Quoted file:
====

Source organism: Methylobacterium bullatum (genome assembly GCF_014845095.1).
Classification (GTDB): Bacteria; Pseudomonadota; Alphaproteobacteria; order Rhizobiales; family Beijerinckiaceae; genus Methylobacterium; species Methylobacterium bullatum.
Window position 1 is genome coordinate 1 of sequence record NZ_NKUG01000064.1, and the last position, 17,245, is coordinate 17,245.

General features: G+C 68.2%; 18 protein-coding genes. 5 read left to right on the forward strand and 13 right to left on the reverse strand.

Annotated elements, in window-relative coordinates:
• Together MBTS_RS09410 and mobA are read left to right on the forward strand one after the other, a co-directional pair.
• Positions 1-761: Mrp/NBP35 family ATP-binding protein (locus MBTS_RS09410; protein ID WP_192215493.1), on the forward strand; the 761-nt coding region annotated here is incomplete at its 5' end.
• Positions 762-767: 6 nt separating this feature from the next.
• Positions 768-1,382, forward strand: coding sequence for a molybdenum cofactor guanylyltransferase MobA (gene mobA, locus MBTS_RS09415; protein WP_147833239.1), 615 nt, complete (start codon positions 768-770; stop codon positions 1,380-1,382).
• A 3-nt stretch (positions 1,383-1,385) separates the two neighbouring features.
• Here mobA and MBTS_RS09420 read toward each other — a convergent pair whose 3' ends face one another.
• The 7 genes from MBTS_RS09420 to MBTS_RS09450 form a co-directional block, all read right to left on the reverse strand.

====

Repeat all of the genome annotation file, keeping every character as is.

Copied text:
Source organism: Methylobacterium bullatum (genome assembly GCF_014845095.1).
Classification (GTDB): Bacteria; Pseudomonadota; Alphaproteobacteria; order Rhizobiales; family Beijerinckiaceae; genus Methylobacterium; species Methylobacterium bullatum.
Window position 1 is genome coordinate 1 of sequence record NZ_NKUG01000064.1, and the last position, 17,245, is coordinate 17,245.

General features: G+C 68.2%; 18 protein-coding genes. 5 read left to right on the forward strand and 13 right to left on the reverse strand.

Annotated elements, in window-relative coordinates:
• Together MBTS_RS09410 and mobA are read left to right on the forward strand one after the other, a co-directional pair.
• Positions 1-761: Mrp/NBP35 family ATP-binding protein (locus MBTS_RS09410; protein ID WP_192215493.1), on the forward strand; the 761-nt coding region annotated here is incomplete at its 5' end.
• Positions 762-767: 6 nt separating this feature from the next.
• Positions 768-1,382, forward strand: coding sequence for a molybdenum cofactor guanylyltransferase MobA (gene mobA, locus MBTS_RS09415; protein WP_147833239.1), 615 nt, complete (start codon positions 768-770; stop codon positions 1,380-1,382).
• A 3-nt stretch (positions 1,383-1,385) separates the two neighbouring features.
• Here mobA and MBTS_RS09420 read toward each other — a convergent pair whose 3' ends face one another.
• The 7 genes from MBTS_RS09420 to MBTS_RS09450 form a co-directional block, all read right to left on the reverse strand.